Police scuffled with Tibetan protesters in the main Olympic Stadium complex Sunday, just hours before the presentation of the Olympic flag to
organizers of the 2008 Beijing Games during the closing ceremony.
After passing through a security checkpoint to enter the stadium complex, six activists from the International Tibet Support Network unfurled a black
flag with five bullet holes replacing the Olympic rings, and began marching toward the main stadium.
They were stopped by about two dozen police and security guards who seized the flag in a brief scuffle. Police also searched the protesters' bags,
confiscating several T-shirts and stickers with the same logo and copies of a report on human rights in Tibet.
There were no injuries, and the protesters began a sit-down protest, saying they were waiting to speak to a representative of the International
Olympic Committee. The group said it wanted to hand the flag to the IOC so it could be presented to the Beijing organizers during the ceremony.
"We feel that this is the flag that Beijing truly deserves," said spokesman Tenzin Sewo, who added that "China doesn't deserve these games as long as
Tibet is occupied and human rights are violated."
Wangpo Tethong, one of the protesters, said the group was aware that political banners were not allowed in any Olympic venues, but felt it had no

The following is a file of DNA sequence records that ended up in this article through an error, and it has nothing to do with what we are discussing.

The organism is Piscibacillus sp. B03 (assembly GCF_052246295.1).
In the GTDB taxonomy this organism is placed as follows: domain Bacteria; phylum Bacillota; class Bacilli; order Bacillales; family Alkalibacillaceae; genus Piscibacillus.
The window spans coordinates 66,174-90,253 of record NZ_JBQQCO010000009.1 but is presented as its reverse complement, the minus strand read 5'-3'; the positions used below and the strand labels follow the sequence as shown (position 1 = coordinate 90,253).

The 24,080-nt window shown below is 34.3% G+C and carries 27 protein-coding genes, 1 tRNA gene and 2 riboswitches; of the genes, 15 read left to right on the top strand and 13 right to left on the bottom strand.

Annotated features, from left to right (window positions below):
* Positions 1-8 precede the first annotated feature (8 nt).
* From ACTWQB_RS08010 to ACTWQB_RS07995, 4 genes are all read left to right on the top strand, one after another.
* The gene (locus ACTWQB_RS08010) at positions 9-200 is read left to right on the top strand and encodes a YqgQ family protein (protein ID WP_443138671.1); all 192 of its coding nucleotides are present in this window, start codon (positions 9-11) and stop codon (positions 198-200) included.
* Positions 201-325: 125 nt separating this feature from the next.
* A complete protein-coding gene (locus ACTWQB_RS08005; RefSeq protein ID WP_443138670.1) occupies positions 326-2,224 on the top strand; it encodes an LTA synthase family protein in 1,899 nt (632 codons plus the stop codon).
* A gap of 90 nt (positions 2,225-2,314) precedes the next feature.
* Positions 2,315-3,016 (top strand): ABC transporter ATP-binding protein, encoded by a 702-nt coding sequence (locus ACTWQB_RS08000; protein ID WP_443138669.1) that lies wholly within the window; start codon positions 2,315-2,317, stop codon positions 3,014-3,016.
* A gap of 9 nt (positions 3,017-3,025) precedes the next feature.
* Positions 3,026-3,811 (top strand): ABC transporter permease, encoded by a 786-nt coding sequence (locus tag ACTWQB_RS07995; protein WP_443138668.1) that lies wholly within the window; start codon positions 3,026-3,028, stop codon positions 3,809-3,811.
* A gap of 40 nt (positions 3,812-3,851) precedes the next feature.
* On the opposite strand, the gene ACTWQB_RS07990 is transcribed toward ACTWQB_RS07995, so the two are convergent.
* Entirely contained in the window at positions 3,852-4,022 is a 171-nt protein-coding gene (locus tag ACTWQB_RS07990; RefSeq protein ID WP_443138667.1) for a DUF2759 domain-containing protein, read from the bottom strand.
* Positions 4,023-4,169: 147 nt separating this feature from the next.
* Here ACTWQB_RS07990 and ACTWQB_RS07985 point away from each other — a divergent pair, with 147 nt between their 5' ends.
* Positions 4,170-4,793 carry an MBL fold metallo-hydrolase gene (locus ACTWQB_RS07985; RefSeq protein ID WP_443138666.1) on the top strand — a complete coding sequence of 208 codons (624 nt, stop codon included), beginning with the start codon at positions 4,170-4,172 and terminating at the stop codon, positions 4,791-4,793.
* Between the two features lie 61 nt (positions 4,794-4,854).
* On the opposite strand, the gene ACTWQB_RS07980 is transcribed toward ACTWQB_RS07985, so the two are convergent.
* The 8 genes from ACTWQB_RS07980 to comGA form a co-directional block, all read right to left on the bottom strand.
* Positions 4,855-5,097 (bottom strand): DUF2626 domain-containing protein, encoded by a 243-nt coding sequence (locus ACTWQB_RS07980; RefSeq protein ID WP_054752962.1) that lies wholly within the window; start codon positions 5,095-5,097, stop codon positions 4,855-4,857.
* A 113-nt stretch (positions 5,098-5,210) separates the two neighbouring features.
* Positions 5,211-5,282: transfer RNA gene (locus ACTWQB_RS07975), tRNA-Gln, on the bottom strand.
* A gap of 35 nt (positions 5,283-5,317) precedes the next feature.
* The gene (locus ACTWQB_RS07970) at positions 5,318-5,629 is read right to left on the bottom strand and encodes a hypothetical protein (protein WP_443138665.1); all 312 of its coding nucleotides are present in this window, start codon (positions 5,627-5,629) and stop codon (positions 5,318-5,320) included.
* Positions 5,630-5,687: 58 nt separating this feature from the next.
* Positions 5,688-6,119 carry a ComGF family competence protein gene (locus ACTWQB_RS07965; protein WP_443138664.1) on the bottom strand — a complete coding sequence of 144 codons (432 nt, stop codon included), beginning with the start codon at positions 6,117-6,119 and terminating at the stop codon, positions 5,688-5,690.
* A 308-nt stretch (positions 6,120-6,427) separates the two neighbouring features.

other choice as repeated appeals to the IOC had been ignored.
"We resorted to some activity which may seem a bit desperate, but we feel a bit desperate too," he said.
China claims Tibet has been part of its territory for at least seven centuries, but many Tibetans say they were an independent nation for most of that
time. Rights groups such as Amnesty International have accused China, which invaded Tibet in 1951, of widespread human rights abuses, while the U.S.
State Department accuses Chinese authorities in Tibet of carrying out executions without due process and engaging in torture and arbitrary arrest.
The International Tibet Support Network, which unfurled the same banner under the ancient Acropolis in central Athens earlier this week, has already
asked for spectators at the closing ceremony to bring the alleged abuses into focus by not applauding during the handover of the flag.
"Although we are disappointed at the treatment we have been given here in Athens, what is even more disturbing is the prospect of how Beijing will
deal with dissent in 2008," Tethong said.
At a news conference earlier in the day, IOC President Jacques Rogge said that while he has told Chinese leaders that human rights should be
respected, it was not his organization's role to keep watch.
"It is not up to the IOC to monitor human rights. We are not inspectors of human rights. We are not equipped for that. We are a sports organization,"